About Note in the Pocket
In 2005, a kindergarten teacher noticed that some of her impoverished students did not have seasonal clothing. She and her mother started to provide these students with coats, leaving a note in each pocket to let them know that this is a gift and they are loved. This grew to the point where the teacher was able to help clothe the entire student body. In 2011, Dallas Bonavita met with the teacher’s mother and started to help with clothing drives and finding a space that was more accommodating for the large amounts of clothing they were receiving. In 2012, Note in the Pocket became an official ministry under the auspices of Our Lady of Lourdes Catholic Church. They became a nonprofit in the following year. Note in the Pocket continues to make a difference in the lives of many students who can not afford suitable clothing.
Note in the Pocket experiences great leadership from their executive director, Dallas Bonavita. Throughout her lifetime, Dallas has dedicated her life to volunteering and helping to improve her community. Before Note in the Pocket, she was a disability specialist for the state of North Carolina, a relocation specialist, and co-creator and owner of Kids Gym, Inc. She then became an important figure in developing Note in the Pocket, and she is a founding member of their Board of Directors. She has done an exemplary job at providing for those in Wake County who need it the most.
Last year, Note in the Pocket was able to clothe over 5,000 individuals. This year, they hope to beat that number by another 1,000 individuals clothed. It is predicted that by the end of 2021, they will have clothed 35,000 individuals since 2013. Although their main focus is clothing impoverished school children, they also help clothe the student’s family members and younger siblings. Last year, they raised over $200,000, which was put towards clothing more students.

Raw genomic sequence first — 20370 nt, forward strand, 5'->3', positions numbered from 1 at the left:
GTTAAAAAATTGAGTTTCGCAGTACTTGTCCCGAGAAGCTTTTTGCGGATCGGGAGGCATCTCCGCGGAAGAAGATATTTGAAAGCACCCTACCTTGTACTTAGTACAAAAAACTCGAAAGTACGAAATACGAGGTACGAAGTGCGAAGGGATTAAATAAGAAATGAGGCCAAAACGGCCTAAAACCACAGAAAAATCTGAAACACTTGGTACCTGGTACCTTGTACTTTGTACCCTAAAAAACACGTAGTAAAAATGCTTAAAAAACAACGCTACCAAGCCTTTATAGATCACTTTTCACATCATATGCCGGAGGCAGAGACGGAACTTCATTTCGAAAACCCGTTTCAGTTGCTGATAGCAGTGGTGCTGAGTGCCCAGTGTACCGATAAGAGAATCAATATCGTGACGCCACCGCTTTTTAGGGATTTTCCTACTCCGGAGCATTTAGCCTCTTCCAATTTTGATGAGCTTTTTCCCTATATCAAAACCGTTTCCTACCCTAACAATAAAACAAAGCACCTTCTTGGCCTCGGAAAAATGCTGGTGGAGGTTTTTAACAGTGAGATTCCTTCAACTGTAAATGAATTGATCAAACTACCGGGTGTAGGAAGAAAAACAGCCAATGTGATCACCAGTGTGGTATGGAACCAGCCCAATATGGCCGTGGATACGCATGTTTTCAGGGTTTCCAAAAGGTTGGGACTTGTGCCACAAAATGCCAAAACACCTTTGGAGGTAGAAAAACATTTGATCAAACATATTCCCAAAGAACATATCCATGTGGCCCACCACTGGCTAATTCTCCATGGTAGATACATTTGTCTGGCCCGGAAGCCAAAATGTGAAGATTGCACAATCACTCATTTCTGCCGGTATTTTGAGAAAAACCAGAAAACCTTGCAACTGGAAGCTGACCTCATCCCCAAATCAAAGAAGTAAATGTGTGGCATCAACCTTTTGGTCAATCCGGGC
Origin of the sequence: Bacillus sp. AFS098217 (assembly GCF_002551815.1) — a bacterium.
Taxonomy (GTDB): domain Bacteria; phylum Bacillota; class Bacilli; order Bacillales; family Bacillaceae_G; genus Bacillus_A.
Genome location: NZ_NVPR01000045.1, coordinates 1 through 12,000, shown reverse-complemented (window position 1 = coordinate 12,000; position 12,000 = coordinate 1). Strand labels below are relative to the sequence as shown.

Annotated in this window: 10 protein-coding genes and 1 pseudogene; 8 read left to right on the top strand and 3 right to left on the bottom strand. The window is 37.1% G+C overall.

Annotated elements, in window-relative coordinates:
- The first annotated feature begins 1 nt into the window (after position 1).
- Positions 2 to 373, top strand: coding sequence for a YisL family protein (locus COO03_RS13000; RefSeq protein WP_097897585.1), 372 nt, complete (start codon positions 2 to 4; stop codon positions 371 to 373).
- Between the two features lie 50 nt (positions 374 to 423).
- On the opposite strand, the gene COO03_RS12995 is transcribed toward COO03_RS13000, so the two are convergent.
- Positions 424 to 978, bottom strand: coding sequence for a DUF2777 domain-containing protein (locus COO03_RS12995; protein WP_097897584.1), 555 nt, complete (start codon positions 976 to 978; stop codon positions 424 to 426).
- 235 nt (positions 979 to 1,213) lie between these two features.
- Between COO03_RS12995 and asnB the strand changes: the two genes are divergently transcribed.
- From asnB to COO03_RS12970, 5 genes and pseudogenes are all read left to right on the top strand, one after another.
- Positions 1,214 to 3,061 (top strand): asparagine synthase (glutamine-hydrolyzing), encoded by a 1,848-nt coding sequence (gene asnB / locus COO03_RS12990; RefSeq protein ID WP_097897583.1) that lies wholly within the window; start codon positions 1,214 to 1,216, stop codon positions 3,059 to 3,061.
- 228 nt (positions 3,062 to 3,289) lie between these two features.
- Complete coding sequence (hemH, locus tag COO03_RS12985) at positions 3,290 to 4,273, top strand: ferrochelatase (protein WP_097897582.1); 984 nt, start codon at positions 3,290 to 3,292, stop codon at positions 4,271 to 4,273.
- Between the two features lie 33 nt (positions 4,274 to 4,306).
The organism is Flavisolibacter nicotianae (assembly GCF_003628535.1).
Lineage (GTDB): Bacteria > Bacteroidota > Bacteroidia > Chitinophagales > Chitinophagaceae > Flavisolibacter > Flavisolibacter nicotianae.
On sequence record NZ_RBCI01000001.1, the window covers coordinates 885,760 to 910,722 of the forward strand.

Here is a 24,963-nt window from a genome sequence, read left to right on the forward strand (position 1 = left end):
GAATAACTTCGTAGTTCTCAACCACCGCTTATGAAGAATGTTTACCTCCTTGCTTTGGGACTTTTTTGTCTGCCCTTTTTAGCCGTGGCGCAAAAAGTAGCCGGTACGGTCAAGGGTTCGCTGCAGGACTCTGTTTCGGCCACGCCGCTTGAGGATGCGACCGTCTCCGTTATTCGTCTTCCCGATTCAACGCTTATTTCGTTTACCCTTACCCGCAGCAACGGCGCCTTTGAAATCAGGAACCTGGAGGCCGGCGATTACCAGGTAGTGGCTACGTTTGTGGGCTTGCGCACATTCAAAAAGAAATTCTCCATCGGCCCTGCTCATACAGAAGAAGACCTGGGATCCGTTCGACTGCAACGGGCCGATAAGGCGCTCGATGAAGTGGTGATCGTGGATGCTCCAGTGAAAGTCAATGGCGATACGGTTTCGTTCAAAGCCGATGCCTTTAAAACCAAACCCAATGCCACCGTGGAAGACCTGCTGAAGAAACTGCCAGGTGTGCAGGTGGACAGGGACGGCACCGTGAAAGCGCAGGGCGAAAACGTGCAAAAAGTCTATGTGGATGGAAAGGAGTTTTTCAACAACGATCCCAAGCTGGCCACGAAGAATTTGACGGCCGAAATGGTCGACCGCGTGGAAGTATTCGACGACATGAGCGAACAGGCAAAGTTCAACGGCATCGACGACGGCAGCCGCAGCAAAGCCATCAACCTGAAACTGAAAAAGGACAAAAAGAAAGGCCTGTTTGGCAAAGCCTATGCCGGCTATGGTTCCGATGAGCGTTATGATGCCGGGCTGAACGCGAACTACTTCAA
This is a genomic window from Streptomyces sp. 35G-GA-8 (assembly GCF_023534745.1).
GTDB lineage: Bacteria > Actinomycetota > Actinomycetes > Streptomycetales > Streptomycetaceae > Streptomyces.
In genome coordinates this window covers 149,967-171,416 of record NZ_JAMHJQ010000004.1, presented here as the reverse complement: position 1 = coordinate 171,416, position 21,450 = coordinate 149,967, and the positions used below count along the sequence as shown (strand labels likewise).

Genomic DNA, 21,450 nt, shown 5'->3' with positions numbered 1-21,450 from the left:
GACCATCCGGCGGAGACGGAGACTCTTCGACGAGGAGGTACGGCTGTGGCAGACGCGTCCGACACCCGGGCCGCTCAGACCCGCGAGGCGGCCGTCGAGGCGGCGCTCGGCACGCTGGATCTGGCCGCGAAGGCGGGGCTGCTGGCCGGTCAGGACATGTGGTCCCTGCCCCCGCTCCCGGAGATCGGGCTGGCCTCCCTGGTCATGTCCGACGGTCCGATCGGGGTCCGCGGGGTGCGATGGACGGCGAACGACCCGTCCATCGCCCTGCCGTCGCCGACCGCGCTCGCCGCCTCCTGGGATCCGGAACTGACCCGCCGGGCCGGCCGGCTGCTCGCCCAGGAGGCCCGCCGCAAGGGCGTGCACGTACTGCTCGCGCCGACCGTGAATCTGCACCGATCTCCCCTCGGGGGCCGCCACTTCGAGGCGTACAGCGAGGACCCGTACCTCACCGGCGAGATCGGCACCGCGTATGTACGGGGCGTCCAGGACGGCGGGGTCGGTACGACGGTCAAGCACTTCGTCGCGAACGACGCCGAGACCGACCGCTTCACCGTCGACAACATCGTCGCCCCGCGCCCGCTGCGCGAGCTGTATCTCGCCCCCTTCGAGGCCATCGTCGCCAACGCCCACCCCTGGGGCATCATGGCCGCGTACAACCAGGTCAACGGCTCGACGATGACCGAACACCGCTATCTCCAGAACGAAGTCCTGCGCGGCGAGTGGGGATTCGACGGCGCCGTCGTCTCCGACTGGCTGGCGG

How Teenagers Can Be Involved
Note in the Pocket has a Teen Board of high school students in grades 9-12 who work to improve the lives of children in Wake County. Teen Board members come from a wide array of schools in the community, and together they work to hone and develop their leadership skills, community awareness, and passion for volunteering. The goal of the program is to become more active in local community service, and board members do this by hosting clothing drives, interacting with community groups, and creating fundraisers to raise money for Note in the Pocket. One of Triangle Cares’ co-founders, Catherine Pabalate, has served on the Teen Board for almost two years, and she has been really grateful for the opportunities that the board has granted her. She says that the board has allowed her to work and volunteer alongside many new people, helped her learn from mentors in the organization, and grow her love for giving back to the community.
Jordan Hannan and Jordan Lappin